Hawaii thieves cart off $1,000 worth of durian

Durian is known for a pale yellow flesh with a sweet taste but a smell that has been compared to moldy cheese, rotten onions, dead fish and far worse. (AFP)
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Updated 17 February 2020

Hawaii thieves cart off $1,000 worth of durian

  • Durian is known for a pale yellow flesh with a sweet taste but a smell described as worse
  • Popular across Southeast Asia but commonly banned from hotel rooms and public transportation there

HONOLULU: Police in Hawaii are investigating the theft of fruit valued at about $1,000 including durian, which is known for its powerful odor.
Two men entered a property in Hilo on the Big Island and removed 18 durian and other types of fruit on the night of Feb. 1, the Hawaii Police Department said.
Authorities released a surveillance camera image of two suspects and asked the public for additional information that could lead to the capture of the fruit bandits.




Authorities released a surveillance image of two suspects involved in a fruit theft in Hilo. (Hawaii Police Department)


The tropical, spiky durian fruit resembles a small porcupine and typically weighs from 2 to 7 pounds (1 to 3 kilograms).
Durian is known for a pale yellow flesh with a sweet taste but a smell that has been compared to moldy cheese, rotten onions, dead fish and far worse.
Durian is popular across Southeast Asia but also is commonly banned from hotel rooms and public transportation there.
The smell of rotting durian in a cupboard was mistaken for a gas leak and prompted an evacuation of a library at the Royal Melbourne Institute of Technology in Australia in April 2018.


Florida offers drive-through Botox to quarantined residents

Updated 04 June 2020

Florida offers drive-through Botox to quarantined residents

  • US state allowed a partial relaxing of restrictions imposed to slow the coronavirus pandemic
  • Elective medical procedures resume, including Botox injections and cosmetic surgery

MIAMI: Quarantined Florida residents worried about their laughter lines and crows’ feet need frown no longer — Botox is back, and it’s being offered at a drive-through.
On May 4, the US state allowed a partial relaxing of restrictions imposed to slow the coronavirus pandemic. That means certain elective medical procedures could resume, including Botox injections and cosmetic surgery.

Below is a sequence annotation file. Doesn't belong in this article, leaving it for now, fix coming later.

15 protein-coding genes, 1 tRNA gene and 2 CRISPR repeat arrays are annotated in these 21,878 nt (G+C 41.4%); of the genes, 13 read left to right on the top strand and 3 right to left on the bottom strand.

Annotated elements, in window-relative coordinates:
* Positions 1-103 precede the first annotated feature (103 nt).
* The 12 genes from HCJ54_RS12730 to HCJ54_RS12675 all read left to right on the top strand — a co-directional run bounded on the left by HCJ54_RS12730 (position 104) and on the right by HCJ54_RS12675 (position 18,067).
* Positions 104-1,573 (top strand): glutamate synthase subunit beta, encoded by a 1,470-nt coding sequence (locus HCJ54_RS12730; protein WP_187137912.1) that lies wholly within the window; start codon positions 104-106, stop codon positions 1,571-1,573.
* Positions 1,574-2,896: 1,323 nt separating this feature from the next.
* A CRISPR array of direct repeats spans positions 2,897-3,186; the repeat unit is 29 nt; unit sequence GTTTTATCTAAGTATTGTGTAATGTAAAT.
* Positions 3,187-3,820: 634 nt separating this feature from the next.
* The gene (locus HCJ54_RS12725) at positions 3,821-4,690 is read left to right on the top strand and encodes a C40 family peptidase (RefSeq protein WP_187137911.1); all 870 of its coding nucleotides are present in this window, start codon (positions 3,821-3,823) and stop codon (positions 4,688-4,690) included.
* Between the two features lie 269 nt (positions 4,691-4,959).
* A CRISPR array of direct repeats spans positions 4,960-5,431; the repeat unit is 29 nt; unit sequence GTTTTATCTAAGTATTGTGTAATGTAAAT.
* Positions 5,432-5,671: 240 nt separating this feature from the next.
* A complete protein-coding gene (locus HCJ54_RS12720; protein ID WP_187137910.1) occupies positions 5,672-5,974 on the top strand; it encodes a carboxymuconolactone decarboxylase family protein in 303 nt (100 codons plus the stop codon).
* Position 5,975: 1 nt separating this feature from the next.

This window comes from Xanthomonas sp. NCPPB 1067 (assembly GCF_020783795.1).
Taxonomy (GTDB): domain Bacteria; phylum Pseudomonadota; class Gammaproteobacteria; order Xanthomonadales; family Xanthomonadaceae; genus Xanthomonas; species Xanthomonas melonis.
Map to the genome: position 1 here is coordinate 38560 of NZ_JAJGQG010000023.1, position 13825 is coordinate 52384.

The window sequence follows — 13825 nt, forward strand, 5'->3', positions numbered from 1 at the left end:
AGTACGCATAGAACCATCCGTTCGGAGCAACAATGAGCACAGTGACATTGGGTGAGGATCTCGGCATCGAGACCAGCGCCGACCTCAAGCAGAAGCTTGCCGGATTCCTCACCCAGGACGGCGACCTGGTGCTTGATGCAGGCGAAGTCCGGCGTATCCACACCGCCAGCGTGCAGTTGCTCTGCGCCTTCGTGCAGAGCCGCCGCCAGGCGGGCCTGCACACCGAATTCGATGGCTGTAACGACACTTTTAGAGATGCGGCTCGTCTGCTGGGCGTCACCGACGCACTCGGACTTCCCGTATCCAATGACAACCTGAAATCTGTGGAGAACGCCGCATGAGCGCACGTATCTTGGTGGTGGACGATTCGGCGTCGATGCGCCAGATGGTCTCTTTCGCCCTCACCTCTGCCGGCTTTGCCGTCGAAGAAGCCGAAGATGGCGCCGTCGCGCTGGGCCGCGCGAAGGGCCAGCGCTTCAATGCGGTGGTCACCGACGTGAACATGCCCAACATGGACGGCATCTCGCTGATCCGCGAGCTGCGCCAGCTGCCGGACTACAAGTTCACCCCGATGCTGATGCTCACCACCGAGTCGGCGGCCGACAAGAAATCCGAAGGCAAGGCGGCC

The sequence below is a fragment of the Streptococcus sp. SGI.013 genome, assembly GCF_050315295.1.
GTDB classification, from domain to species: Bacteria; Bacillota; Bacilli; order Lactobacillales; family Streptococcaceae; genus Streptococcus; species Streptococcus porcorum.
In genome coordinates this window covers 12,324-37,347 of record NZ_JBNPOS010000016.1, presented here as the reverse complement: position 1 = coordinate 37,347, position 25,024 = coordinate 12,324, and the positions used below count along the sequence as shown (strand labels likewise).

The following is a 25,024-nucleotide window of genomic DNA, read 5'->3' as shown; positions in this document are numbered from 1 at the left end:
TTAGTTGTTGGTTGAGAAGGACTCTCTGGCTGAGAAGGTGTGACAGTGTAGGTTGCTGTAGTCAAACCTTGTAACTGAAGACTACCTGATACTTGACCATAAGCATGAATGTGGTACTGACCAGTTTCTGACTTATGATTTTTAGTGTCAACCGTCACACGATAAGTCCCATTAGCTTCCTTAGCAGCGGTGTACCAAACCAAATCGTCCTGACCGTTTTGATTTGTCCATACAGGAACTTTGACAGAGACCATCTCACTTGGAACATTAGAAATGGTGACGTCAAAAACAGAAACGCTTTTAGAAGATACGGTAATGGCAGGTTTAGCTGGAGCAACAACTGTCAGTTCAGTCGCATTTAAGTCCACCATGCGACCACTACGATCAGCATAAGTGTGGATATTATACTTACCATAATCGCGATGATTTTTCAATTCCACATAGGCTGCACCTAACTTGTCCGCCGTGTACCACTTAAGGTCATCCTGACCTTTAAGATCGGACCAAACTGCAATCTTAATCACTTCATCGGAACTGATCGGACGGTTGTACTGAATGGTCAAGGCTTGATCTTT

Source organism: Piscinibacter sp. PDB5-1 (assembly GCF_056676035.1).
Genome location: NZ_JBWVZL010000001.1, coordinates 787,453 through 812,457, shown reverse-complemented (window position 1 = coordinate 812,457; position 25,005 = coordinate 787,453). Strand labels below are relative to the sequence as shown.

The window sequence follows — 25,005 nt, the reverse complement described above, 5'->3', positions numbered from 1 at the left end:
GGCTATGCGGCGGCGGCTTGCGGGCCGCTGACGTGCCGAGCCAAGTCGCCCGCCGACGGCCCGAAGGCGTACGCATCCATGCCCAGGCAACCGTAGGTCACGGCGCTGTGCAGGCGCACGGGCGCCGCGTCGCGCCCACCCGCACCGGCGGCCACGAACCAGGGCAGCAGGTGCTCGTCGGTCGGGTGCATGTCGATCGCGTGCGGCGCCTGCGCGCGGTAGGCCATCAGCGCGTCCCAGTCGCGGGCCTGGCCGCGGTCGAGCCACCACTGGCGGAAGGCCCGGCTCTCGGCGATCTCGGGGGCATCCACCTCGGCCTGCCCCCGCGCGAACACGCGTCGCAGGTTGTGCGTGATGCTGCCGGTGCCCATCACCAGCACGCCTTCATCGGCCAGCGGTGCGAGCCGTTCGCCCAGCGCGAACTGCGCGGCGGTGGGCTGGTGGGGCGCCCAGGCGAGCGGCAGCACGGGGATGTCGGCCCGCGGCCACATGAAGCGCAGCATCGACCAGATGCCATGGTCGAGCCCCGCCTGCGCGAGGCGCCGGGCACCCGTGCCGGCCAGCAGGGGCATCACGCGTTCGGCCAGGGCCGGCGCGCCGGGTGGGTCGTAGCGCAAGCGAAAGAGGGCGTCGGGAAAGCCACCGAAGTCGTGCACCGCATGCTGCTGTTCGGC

Michael Salzhauer, a plastic surgeon known as ‘Dr. Miami’ who has also starred in a reality television show, has been conducting drive-through Botox injections in the garage of his building in the posh Miami neighborhood of Bal Harbor.
Salzhauer said the idea struck him as he was sitting in his car waiting for a blood test for COVID-19 antibodies.
“The areas that we inject Botox are the upper face, exactly the parts of the face that aren’t covered by the mask so it’s really ideal,” Salzhauer said, while wearing a mask, face shield and surgical gown as he waited for his next drive-up patient.
Patients sign up online, paying an average of $600 each for a stippling of shots across their foreheads.
Arman Ohevshalom, 36, was enthusiastic as he waited in line with his wife in their car, although it was their first time receiving the injections.
“It’s very creative, and after seeing how they’re running it I feel just as comfortable as I would in the office,” he said.
Florida’s tattoo artists, however, are frustrated. Shuttered since March, they asking why they cannot open, too.
Botox injections are “kind of like tattooing, he’s injecting stuff into the skin,” said tattoo shop owner Chico Cortez. Florida is home to about 10,000 working tattoo artists, according to the Florida Professional Tattoo Artist Guild.
An emailed statement from a Miami-Dade County spokesperson said Mayor Carlos Gimenez has yet to set a date for reopening tattoo shops. “He is working with industry members and the medical experts to come up with the best way to reopen safely,” it said.